Removal of the Liberty Monument was an easy call. Removal of the Jefferson Davis statue should also have been an easy compromise, as any art historical significance it had beyond its political point seemed slight. But Lee and Beauregard were on the National Historical Register for a reason, and that reason is not because the National Historical Register favors Confederate values. I would like to think it has something to do with preserving art history as, to some extent, valuable in its own right, irrespective of politics.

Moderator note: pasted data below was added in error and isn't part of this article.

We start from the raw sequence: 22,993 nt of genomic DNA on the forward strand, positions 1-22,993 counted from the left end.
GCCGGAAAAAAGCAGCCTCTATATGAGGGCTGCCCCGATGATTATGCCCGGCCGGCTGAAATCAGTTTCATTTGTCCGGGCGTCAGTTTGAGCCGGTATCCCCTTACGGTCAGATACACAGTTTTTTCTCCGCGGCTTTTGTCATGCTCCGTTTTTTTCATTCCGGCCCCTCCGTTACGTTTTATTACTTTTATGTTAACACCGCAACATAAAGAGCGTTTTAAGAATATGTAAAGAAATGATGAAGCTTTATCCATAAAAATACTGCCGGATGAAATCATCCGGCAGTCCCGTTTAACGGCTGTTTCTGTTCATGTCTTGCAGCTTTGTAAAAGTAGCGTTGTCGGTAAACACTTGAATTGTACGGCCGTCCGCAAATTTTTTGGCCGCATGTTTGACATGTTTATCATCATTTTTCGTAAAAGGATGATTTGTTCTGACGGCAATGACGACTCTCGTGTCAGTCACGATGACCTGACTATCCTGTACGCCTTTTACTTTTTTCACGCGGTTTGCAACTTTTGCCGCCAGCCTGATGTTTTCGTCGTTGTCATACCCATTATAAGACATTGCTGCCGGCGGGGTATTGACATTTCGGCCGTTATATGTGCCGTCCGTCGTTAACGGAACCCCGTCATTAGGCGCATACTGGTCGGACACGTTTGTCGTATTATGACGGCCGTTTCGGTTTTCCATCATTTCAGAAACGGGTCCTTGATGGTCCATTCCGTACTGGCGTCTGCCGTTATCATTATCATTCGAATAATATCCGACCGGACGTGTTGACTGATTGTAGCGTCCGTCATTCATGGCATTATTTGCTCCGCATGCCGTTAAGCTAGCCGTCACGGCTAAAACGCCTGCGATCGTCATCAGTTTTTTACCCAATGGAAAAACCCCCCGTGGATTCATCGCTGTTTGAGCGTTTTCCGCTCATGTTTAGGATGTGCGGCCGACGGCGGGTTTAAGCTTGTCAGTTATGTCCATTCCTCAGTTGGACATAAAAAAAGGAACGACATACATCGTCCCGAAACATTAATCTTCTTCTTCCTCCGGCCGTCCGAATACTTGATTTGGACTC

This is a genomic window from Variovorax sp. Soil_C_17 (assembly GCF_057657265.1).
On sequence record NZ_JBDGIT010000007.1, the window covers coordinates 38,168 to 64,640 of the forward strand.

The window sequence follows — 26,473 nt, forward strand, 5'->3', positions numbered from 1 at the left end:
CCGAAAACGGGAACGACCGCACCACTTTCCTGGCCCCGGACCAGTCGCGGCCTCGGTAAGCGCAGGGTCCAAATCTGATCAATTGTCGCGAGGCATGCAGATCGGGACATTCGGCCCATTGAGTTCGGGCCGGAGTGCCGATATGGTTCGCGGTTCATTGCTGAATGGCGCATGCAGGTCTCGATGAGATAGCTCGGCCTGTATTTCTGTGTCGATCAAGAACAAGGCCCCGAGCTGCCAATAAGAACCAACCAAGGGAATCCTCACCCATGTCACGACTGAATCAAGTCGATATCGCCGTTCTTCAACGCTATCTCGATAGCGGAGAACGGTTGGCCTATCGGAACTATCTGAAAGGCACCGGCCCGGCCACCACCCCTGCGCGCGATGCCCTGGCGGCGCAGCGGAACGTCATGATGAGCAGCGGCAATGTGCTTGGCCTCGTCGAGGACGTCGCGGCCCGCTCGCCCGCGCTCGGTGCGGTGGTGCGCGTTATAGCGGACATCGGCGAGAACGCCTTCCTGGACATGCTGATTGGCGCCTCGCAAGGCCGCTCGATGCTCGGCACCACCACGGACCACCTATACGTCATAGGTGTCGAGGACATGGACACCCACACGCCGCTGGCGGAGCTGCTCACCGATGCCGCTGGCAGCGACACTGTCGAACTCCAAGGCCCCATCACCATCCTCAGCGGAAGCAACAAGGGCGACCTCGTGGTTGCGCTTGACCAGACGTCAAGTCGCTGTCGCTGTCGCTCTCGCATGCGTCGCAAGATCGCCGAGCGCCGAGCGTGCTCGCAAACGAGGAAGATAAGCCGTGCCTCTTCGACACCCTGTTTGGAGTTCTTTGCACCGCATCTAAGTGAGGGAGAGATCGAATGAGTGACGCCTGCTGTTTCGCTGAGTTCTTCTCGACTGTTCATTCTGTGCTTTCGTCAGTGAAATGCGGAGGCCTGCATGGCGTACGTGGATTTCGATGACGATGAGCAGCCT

In the end, maybe removal of all the monuments was a good thing. I haven’t really canvassed all the neighborhoods to see what people were actually thinking, and I might be swayed by more voices on the ground. I suspect, though, that the most public voices on both sides represent their own fairly small but very active political circles. But each side seems to thrive in its own way on polarization, ready to shut its ears and throw everything under the bus to make its political point. This makes me think that maybe politics itself is the problem. Maybe we should throw politics under the bus …